Constant-brightness headlights

Discussion in 'FAQs' started by XavierJ123, Apr 19, 2005.

  1. XavierJ123

    XavierJ123 Member

    I have an old steam locomotive with a headlight that brightens with the speed of the engine. How does one install constant-brightness headlights like John Allen had-----and----a glowing red bulb in the firebox??? :confused:
  2. ezdays

    ezdays Out AZ way

    As long as you are using rail power to light an incandecent lamp, this will be the results. You might try using a white LED and a series resistor. The light is more consistant over changes in rail voltage, but still won't light at real low voltages. You can also use a red LED for the firebox glow providing you can find room there.

    I haven't done either of these things, but they are my first thoughts. Could be that someone else has done this and has a better idea....;)
  3. nachoman

    nachoman Guest

    this is actually pretty simple. Here are some ways to do it:

    You are going to nead a constant voltage to your bulb in order to get constant brightness. A resistor won't do the job because the output voltage is proportional to the input voltage, which varies as the throttle setting is moved. This would only make the headlight dimmer, but it would still be brightest at higher speeds and dim at low speeds. The easiest way is to use an arrangemets of diodes. Diodes step down a voltage by about 0.7v no matter what the input voltage is. pair two diodes in series and you now have a voltage drop of 1.4v - perfect for a 1.5 volt lamp.

    you can buy diode constant lighting circuits with instructions at most hobby stores, and that might be easiest if you have little electronics knowledge. Or, you can buy the components yourself. You will need someting called a "bridge rectifier" (an arrangement of 4 diodes in one casing) and a 1.5v bulb. First, replace the headlamp with a 1.5 volt bulb. next, bend (+) and the (-) leads of the bridge rectifier together and solder. you will have the two free leads marked (~). This effectively creates a circuit that steps down voltage 1.4v no matter what the polarity of electricity is applied. In your locomotive, you need to create a circuit similar to this:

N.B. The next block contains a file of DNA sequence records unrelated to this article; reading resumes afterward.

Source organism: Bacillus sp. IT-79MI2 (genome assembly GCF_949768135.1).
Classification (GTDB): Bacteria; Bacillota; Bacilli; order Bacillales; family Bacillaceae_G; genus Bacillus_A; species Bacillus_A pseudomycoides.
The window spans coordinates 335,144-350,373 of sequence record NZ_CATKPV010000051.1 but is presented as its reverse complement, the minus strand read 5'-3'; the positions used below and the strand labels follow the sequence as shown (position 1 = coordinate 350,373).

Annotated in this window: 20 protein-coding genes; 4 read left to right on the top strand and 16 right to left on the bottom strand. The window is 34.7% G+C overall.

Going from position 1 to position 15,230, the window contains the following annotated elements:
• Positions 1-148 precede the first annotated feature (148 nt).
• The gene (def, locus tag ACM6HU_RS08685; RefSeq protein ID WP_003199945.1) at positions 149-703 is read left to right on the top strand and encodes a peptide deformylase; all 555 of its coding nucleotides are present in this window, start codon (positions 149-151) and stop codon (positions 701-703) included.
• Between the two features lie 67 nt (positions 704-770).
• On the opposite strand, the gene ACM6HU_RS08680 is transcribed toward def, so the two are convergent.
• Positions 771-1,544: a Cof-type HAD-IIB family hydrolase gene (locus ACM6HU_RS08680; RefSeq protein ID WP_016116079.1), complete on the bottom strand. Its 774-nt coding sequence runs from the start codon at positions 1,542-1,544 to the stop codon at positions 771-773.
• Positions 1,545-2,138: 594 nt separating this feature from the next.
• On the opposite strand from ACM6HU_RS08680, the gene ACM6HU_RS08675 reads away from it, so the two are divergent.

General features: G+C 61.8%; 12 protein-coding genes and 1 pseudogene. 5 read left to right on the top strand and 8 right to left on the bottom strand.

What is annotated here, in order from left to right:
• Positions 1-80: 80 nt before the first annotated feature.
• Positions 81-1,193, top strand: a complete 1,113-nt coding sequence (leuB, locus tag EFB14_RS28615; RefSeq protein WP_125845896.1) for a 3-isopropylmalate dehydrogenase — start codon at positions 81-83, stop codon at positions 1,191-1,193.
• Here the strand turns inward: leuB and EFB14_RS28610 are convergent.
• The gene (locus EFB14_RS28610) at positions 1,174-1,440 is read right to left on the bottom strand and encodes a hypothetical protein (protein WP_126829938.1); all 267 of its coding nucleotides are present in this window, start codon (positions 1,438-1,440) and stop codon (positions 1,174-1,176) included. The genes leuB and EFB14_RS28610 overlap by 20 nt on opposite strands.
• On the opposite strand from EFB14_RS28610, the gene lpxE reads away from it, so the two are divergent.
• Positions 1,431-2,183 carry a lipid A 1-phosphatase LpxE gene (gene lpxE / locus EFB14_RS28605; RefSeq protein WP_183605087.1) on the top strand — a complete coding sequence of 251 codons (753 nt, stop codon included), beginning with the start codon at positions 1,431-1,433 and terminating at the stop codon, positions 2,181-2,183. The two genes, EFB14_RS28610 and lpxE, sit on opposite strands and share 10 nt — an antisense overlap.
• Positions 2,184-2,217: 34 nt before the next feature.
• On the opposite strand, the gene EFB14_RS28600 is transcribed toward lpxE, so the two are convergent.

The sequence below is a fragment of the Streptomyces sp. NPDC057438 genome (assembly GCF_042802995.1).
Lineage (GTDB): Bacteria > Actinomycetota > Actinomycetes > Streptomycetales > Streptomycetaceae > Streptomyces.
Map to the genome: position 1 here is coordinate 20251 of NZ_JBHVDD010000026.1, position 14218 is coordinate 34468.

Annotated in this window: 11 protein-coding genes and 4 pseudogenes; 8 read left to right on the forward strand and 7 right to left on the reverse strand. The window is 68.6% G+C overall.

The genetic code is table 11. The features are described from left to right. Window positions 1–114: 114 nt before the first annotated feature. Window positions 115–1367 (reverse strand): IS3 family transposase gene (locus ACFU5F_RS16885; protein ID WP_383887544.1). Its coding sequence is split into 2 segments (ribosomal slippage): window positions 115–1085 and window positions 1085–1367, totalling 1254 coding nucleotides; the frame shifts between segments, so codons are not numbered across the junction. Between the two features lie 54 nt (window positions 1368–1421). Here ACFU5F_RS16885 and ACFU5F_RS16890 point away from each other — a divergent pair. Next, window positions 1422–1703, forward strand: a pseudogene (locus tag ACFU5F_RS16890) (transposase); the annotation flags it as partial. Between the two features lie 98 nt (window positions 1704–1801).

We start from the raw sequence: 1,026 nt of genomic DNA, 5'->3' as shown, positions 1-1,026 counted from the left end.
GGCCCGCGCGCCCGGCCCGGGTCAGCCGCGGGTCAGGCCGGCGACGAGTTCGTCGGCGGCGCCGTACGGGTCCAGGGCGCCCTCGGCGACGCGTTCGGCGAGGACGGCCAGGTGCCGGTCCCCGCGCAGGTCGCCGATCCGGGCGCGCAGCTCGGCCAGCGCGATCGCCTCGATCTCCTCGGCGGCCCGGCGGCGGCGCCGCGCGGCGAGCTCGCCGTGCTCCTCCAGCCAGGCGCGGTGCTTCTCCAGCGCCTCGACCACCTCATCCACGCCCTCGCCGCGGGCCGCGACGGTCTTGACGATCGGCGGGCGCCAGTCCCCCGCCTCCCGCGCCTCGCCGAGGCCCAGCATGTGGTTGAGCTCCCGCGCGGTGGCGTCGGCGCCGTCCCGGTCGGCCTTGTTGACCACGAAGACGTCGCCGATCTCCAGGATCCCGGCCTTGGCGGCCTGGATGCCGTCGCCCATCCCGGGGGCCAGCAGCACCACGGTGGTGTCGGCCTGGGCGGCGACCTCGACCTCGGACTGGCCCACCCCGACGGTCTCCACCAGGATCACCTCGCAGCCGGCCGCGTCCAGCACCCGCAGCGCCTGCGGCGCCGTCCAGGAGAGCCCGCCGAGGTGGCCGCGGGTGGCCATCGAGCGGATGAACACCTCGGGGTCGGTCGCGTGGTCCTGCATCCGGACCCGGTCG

xxxxxxxxxxxxxxxxxxxxxxxxx _____lamp______
    wheel contact____motor___|__bridge rectifier__|___wheel contact

    I hope the crude diagram shows up. Ignore the x's, I had to use them as spacers to make the diagram show up. The way it works is the rectifier creates a voltage drop of 1.4 volts from one lead to the other, and keeps the lamp power at that voltage. It will also reduce the voltage to the motor by 1.4v and cause it to run a teeny bit slower, which is usually a bonus rather than a problem.

  4. ezdays

    ezdays Out AZ way


    I agree with you on the series resistor, but I was suggesting using an LED rather than an incandecent bulb where the lighting is more constant over a larger range of voltage. For example, it is difficult to distiguish the difference in LED intensity between 10 and 30 mA. It's not the ultimate solution.

    Your idea of using a bridge rectifier as series diodes is Ok too, just I see no value in tying the plus and minus together, plus now we are getting into a larger component to find a place for. If you are looking for a constant voltage source, I'd recommend using a simple regulator. They come in all flavors including 1.5 volts and TO92 case size (small transistor size). A zener diode, or your suggestion of two diodes in series, is good, but will still require a series voltage dropping resistor.

    Regardless of what the solution is, the lamp or LED will not light very brightly at very low voltages, and something will get a bit warm when the voltage is higher since all that excess voltage has to be dissapated somewhere.
  5. CN1

    CN1 Active Member

    nachoman and Don

    Thanks for the "how to". I'll print it and keep it for future reference
  6. Matthyro

    Matthyro Will always be re-membered

    Another good reason to switch to DCC if you can. Headlights are just as bright when the train is stopped as when they are running.
  7. jim currie

    jim currie Active Member

    how high tech do you want to go there are circuits that use ni cad batteries that recharge while loco is running. the one that i have used in several switchers that i wanted to have lights on while sitting for extended time is a led for light with two batteries in tender using a magnetic reed switch to turn on and off.
  8. XavierJ123

    XavierJ123 Member

    Thanks guys for all the input. I too will print this for future reference. It's on my list of things to "accomplish."
  9. johnnyb1216

    johnnyb1216 New Member

    i was wondering if i can use a 3mm ultra bright led with a 1k resistor in placeof the bulb
  10. pgandw

    pgandw Active Member

    You won't need the resistor - the bridge rectifier is set up for a 1.5 volt light bulb. The question will be whether the LED will light adequately on 1.5 volts.

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